It wouldn't be a record from The End if it didn't have a slightly pompous avant-garde edge to it, would it? The label that unleashed ARCTURUS, LOVE HISTORY and MADDER MORTEM (not to be confused with NOKTURNAL MORTUM) remains America's go-to imprint for extreme music off the beaten path, artistic (or at least art-damaged) statements made by nutters on the lunatic fringe of metal, commercial angles be damned.
Use "…But a Memory" as your gateway drug into "The Sense Apparatus". It's off-kilter, with a rollicking Mental Home-style riff, stuttering beat and somewhat maudlin clean vocals used to great effect. It's the catchiest they get, not that there's anything off-puttingly technical elsewhere. FRANTIC BLEEP is "prog" kinda like PORCUPINE TREE is — they're not setting off pyrotechnic displays of virtuosity a la DREAM THEATER or YNGWIE MALMSTEEN; rather, they rely on disquieting atmosphere, subtly complex arrangements and time changes, piano and other "non metal" instrumentation, and that post-black-metal sense of weirdness (name-check the usual suspects here: VED BUENS ENDE, OPETH, GREEN CARNATION, DAN SWANÖ, etc).
"Mandaughter" is almost too heavy for the rest of the record, serving up some twisted, tweaked-out metal riffing and black metal snarling. It's quite a refreshing change after the rather plodding "Curtainraiser", and it serves to highlight the problem with "The Sense Apparatus". Having gone to the trouble to create this weird sound and atmospheric, progressive vibe, the band often is content to merely coast on their oddball nature, creating long passages that are quirky, sure, but not that compelling. It catches a spark here and there — "Mandaughter" features some of those ORPHANAGE-style multi-tracked Gregorian chant vocals that I'm a total sucker for. But unfortunately, a lot of "The Sense Apparatus" is gratuitous change-ups and uninteresting songs.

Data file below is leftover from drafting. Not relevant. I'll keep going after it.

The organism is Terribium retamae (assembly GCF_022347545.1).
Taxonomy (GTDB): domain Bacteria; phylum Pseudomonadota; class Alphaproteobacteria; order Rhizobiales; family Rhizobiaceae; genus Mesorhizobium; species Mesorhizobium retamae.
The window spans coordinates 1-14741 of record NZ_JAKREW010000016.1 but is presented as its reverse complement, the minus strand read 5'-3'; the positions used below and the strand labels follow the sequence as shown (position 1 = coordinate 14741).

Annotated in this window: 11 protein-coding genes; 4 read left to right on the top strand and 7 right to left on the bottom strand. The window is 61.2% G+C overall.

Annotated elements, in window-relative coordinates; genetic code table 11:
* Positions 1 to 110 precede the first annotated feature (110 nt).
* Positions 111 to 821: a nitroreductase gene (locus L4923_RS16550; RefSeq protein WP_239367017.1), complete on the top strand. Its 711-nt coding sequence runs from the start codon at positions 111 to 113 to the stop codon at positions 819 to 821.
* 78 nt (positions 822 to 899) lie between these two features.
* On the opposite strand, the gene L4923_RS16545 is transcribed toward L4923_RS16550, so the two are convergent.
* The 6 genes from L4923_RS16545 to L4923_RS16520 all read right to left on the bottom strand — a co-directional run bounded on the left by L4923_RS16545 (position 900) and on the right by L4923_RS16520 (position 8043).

Don't get me wrong, this is a pretty cool record overall — it's just frustrating that the band didn't do a little more with the impressive foundation they laid here. I'll be eagerly awaiting their next album, hoping it can sustain the quality level found in "…But a Memory" and "Mandaughter" over the course of an entire album.